Featuring works by Miya Ando, Abigail DeVille, Modou Dieng, Richard Hunt, James Little, Al Loving, Angel Otero, Jamaal Peterman, Rewind Collective, Clare Rojas, Raymond Saunders, Brooklin Soumahoro, Cameron Welch, and Jack Whitten.
Kavi Gupta proudly presents Abstraction and Social Critique, an intergenerational group show of artists whose aesthetic positions declare the continued relevance and influence of abstraction.
The artist James Little, whose masterful geometric paintings are included in the exhibition, offers this personal elucidation of why he chose to pursue abstraction in his work: “Abstraction frees me to do whatever I want.”
Artist Clare Rojas echoes that sentiment when asked what she is talking about when she talks about abstract art. “My main concern is creating my own sacred construct, one I have freedom to alter,” she says. “It’s about feeling that freedom and empowerment.”
Mimesis oppresses the artist by relegating where to begin or where to end, while abstraction serves the changing and unpredictable needs of the individual creative being.
It could be argued that abstract art is thus inherently political, because it is an expression of personal freedom. It could also be said that abstraction is inherently anarchic, because it invites every point of view. Yet, every point of view has not always been welcomed into the conversation about what abstraction is, and what it means to contemporary culture.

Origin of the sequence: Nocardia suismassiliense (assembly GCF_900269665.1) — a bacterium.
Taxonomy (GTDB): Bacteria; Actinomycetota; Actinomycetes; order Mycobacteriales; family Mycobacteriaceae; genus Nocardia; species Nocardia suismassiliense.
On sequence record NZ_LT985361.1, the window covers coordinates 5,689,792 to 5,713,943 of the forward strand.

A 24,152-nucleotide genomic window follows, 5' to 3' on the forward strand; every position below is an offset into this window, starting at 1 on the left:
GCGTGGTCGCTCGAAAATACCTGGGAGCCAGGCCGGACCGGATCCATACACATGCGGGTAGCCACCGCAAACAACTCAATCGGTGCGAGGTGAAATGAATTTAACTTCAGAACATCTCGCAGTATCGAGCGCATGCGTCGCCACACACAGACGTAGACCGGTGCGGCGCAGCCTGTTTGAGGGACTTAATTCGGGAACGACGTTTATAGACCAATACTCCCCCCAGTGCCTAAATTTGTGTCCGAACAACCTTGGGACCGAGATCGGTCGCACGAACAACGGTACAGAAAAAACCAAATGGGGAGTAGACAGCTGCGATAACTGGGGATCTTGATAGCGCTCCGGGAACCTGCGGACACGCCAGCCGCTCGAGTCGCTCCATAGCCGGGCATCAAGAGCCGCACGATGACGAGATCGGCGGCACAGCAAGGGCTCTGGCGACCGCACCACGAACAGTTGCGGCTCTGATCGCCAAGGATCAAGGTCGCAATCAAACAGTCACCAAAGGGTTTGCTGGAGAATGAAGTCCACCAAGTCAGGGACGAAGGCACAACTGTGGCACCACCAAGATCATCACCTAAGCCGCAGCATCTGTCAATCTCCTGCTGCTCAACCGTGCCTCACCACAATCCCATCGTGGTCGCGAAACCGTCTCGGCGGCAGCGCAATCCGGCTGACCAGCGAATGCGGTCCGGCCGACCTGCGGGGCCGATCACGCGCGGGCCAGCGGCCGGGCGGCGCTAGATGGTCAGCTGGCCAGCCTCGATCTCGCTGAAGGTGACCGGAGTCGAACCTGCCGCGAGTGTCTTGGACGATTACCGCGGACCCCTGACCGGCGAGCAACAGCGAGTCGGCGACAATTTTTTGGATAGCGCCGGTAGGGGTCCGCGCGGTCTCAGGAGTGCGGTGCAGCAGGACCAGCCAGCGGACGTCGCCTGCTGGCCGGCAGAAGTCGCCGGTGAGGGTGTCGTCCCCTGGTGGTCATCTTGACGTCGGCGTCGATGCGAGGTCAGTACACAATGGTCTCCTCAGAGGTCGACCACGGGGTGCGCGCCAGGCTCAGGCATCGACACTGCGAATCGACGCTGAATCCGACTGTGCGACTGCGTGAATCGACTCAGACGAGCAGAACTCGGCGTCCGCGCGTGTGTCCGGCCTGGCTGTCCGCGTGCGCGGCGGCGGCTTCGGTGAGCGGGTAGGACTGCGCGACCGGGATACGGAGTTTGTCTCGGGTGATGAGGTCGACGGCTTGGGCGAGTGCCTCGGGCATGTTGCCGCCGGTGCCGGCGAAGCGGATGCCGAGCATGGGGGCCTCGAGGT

Voices of BIPOC artists and artists identifying as women or LGBTQ+ have been systematically quieted through their exclusion from nearly every level of the contemporary art field, particularly in the United States. Many academies and institutions have long served and upheld cultural canons that lean heavily cisgendered, straight, and white, marginalizing all other artists. Relegated to the sidelines, showing their work in galleries that are mostly ignored by the art press, these artists have largely been left out of mainstream critical conversations, rendering their efforts and achievements all but invisible to those who write, edit, and study the art historical record.
Kavi Gupta’s mission is to amplify the voices of diverse and underrepresented artists to expand the canon of art history. Though their approaches are varied and idiosyncratic, the artists spotlighted in Abstraction and Social Critique are connected in the sense that their practices allow for a fully actualized conception of abstraction.
Some works, like those of Angel Otero, Abigail DeVille, and Richard Hunt, convey social critique through their methods and materials. Others, like those of Raymond Saunders, Cameron Welch, Miya Ando, Modou Dieng, Jamaal Peterman, and Rewind Collective, introduce personal and social narratives, though in abstracted terms. Paintings by Jack Whitten, James Little, Al Loving, Brooklin Soumahoro, and Clare Rojas can be read in purely formal terms—the combination of the artist’s lived experience and their intentions infuses the works with political relevance.
Within the exhibition, we see artists engaged in an effort to subvert systems of aesthetic oppression and control that attempt to define and thus limit what abstract art is and can be. Their presence here testifies to the changing needs of the contemporary art field, and broadens participation in the ongoing debate about the scope and influence of abstract art.